return attributes.Length > 0 ? ((TextAttribute)attributes[0]).Text : enumeration.ToString();
    }
}

Same usage as underscore describes.

1

Use Enum.GetName

From the above link...

using System;

public class GetNameTest {
    enum Colors { Red, Green, Blue, Yellow };
    enum Styles { Plaid, Striped, Tartan, Corduroy };

    public static void Main() {

        Console.WriteLine("The 4th value of the Colors Enum is {0}", Enum.GetName(typeof(Colors), 3));
        Console.WriteLine("The 4th value of the Styles Enum is {0}", Enum.GetName(typeof(Styles), 3));
    }
}
// The example displays the following output:
//       The 4th value of the Colors Enum is Yellow
//       The 4th value of the Styles Enum is Corduroy
0

For flags enum including.

    public static string Description(this Enum value)
    {
        Type type = value.GetType();

        List<string> res = new List<string>();
        var arrValue = value.ToString().Split(',').Select(v=>v.Trim());
        foreach (string strValue in arrValue)
        {
            MemberInfo[] memberInfo = type.GetMember(strValue);
            if (memberInfo != null && memberInfo.Length > 0)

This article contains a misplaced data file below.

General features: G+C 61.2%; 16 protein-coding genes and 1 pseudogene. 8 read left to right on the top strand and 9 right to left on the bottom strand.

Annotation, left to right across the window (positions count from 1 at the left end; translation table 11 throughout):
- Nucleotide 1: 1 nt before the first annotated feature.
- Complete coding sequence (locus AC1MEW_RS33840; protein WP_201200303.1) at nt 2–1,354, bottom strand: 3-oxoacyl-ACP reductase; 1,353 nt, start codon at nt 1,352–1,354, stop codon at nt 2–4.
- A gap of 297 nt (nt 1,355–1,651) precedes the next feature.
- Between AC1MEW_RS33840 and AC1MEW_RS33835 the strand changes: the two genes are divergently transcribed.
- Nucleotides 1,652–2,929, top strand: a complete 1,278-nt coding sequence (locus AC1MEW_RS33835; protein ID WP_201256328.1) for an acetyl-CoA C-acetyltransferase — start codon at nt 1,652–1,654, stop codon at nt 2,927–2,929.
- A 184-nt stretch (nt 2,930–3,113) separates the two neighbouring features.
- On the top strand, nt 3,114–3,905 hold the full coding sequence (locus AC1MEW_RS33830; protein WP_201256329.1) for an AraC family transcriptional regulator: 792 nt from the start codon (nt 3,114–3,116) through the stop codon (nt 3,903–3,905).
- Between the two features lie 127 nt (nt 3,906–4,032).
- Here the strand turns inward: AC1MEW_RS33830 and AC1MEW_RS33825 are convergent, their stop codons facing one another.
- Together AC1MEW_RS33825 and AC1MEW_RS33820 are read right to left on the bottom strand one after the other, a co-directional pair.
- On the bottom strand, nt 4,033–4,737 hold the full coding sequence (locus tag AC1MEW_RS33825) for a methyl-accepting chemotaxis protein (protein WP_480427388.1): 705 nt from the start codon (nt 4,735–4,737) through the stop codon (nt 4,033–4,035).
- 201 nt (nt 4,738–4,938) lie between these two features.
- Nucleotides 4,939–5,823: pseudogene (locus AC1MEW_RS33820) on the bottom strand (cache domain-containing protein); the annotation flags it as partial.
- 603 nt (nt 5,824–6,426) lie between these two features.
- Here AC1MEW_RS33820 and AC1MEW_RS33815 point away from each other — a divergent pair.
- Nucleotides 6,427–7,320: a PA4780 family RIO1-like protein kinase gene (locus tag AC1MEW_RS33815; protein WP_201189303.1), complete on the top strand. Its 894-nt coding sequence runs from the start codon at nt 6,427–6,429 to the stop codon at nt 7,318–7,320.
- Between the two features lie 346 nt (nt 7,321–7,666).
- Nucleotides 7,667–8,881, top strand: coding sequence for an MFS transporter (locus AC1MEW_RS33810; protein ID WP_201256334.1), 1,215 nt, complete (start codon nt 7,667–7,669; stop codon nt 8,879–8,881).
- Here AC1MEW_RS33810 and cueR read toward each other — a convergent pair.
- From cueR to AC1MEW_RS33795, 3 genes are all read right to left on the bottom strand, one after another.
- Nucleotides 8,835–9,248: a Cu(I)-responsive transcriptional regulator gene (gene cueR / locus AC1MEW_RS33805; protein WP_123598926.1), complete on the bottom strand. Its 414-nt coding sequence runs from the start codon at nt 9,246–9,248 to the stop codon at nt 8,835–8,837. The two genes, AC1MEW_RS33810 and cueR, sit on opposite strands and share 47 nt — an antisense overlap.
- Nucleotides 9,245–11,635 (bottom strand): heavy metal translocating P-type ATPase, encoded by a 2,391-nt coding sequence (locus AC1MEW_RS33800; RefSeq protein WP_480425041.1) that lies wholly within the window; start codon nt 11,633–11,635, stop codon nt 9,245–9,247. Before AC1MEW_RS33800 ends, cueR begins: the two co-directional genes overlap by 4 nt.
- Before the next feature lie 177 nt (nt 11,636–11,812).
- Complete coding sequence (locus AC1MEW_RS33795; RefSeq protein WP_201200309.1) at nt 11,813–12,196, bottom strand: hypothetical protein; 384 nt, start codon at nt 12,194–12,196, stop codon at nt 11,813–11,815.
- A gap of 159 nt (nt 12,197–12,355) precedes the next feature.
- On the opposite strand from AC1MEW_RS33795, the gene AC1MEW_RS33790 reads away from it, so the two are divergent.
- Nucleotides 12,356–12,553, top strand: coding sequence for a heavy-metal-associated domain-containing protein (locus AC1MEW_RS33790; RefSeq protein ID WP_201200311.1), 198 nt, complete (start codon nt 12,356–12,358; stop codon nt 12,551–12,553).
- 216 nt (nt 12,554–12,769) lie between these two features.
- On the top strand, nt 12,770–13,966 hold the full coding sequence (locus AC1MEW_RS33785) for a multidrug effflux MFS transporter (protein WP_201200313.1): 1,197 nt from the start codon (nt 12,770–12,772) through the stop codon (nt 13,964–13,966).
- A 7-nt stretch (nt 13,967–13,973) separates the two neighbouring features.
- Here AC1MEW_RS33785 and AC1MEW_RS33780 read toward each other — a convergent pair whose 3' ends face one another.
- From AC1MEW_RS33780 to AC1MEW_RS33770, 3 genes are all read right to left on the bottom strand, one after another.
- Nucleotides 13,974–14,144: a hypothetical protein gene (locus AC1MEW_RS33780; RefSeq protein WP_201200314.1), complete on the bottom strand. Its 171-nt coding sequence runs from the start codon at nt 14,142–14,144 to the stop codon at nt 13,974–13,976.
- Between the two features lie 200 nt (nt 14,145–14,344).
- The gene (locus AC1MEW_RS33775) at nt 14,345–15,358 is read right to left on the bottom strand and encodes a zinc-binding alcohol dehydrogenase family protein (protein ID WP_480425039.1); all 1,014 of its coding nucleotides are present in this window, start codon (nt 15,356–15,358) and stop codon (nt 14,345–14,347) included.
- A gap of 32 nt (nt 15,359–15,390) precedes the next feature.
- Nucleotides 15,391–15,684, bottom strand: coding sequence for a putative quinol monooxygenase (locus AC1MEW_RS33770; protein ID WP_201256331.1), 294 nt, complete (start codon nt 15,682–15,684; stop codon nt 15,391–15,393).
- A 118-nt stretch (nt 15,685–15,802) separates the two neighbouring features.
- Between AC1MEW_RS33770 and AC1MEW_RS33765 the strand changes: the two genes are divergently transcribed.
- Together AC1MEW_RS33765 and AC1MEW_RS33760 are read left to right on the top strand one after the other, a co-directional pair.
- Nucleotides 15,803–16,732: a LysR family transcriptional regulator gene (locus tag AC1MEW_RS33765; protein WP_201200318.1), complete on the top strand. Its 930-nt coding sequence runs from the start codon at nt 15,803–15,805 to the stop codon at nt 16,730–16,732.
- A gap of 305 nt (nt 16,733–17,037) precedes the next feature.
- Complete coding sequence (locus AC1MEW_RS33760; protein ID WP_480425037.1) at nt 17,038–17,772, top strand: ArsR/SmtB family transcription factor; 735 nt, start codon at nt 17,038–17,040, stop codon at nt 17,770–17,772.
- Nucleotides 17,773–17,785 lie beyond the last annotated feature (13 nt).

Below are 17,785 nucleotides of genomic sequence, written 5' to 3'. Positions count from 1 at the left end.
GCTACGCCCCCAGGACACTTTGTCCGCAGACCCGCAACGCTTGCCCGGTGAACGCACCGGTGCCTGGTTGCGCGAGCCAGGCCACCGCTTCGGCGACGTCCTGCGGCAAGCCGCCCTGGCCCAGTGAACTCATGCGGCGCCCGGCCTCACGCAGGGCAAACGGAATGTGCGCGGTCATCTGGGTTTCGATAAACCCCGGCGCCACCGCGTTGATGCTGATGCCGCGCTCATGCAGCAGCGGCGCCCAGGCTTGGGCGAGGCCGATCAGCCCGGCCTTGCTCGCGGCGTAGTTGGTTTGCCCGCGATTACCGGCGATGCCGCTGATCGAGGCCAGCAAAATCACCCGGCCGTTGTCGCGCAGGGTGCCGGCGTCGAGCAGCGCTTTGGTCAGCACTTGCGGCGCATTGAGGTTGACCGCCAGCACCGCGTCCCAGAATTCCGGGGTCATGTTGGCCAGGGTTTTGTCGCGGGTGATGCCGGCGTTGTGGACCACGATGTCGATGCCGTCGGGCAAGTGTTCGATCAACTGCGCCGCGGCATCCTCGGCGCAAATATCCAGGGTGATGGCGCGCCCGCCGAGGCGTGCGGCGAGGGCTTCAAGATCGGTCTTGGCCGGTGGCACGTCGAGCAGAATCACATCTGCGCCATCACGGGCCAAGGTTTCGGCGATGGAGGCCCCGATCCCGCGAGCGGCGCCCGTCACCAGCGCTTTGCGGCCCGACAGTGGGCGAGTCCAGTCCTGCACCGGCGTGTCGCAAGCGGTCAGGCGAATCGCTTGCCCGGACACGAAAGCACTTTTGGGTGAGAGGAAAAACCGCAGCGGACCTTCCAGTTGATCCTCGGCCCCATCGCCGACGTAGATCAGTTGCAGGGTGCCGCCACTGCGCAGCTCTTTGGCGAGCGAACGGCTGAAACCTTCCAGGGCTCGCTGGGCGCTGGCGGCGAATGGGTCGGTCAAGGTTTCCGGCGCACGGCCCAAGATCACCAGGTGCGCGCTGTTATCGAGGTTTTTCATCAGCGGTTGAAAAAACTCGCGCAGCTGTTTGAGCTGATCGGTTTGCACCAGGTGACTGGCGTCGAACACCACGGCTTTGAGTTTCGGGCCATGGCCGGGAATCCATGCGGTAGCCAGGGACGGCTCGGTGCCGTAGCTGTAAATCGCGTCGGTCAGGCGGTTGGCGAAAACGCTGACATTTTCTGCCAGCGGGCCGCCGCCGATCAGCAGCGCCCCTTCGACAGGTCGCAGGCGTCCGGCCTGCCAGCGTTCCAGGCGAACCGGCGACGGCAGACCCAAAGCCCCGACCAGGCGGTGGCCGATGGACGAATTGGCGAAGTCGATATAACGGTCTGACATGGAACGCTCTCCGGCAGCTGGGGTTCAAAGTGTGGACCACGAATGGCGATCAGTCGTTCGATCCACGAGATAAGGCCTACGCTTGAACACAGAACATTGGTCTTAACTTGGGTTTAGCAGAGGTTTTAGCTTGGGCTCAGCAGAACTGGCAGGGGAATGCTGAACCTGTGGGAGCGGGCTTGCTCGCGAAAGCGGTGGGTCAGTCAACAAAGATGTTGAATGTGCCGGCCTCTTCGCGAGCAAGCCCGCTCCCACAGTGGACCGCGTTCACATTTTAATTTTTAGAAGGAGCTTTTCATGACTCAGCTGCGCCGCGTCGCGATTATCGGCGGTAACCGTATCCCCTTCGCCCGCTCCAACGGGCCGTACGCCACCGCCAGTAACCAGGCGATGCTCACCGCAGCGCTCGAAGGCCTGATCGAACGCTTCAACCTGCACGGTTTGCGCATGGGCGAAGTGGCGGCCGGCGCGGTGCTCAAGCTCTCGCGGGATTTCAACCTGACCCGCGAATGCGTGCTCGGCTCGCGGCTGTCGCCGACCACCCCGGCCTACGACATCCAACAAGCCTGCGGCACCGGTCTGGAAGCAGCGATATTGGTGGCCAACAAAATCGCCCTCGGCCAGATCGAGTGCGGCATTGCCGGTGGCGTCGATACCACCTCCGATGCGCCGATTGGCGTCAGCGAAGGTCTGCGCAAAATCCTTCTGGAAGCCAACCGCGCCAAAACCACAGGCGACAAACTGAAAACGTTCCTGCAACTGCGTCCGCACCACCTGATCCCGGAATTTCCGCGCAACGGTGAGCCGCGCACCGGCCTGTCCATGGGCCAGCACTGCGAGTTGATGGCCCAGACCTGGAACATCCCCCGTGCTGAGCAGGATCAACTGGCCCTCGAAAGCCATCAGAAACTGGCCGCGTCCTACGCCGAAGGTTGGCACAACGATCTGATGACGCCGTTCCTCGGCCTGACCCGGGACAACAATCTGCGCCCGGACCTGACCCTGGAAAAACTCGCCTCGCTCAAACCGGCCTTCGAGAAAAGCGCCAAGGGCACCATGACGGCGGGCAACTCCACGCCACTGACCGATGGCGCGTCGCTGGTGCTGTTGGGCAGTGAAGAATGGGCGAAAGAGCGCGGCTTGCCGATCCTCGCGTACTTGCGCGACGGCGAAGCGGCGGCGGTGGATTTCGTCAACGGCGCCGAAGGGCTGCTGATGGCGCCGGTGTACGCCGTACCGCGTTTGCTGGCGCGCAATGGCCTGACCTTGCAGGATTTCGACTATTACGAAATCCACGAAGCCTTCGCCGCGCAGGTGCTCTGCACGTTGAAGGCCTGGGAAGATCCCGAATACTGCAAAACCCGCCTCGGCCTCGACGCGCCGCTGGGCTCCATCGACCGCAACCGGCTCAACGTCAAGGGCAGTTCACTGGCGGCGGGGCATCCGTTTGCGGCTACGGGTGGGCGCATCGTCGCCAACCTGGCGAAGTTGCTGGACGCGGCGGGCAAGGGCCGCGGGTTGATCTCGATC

{
                object[] attrs = memberInfo[0].GetCustomAttributes(typeof(DescriptionAttribute), false);

                if (attrs != null && attrs.Length > 0 && attrs.Where(t => t.GetType() == typeof(DescriptionAttribute)).FirstOrDefault() != null)
                {
                    res.Add(((DescriptionAttribute)attrs.Where(t => t.GetType() == typeof(DescriptionAttribute)).FirstOrDefault()).Description);
                }
                else
                    res.Add(strValue);
            }
            else
                res.Add(strValue);
        }

        return res.Aggregate((s,v)=>s+", "+v);
    }
-1

I think the best (and easiest) way to solve your problem is to write an Extension-Method for your enum:

public static string GetUserFriendlyString(this PublishStatusses status)
    {

    }
  • Someone was 7 years earlier to state that – Steven Dec 19 '18 at 11:00
-3

If you want something completely customizable, try out my solution here:

http://www.kevinwilliampang.com/post/Mapping-Enums-To-Strings-and-Strings-to-Enums-in-NET.aspx

Basically, the post outlines how to attach Description attributes to each of your enums and provides a generic way to map from enum to description.

  • chrome reports malware in your site... – GClaramunt Oct 29 '12 at 21:38
  • 1
    And now the site is down. – Nic Foster Oct 30 '15 at 20:54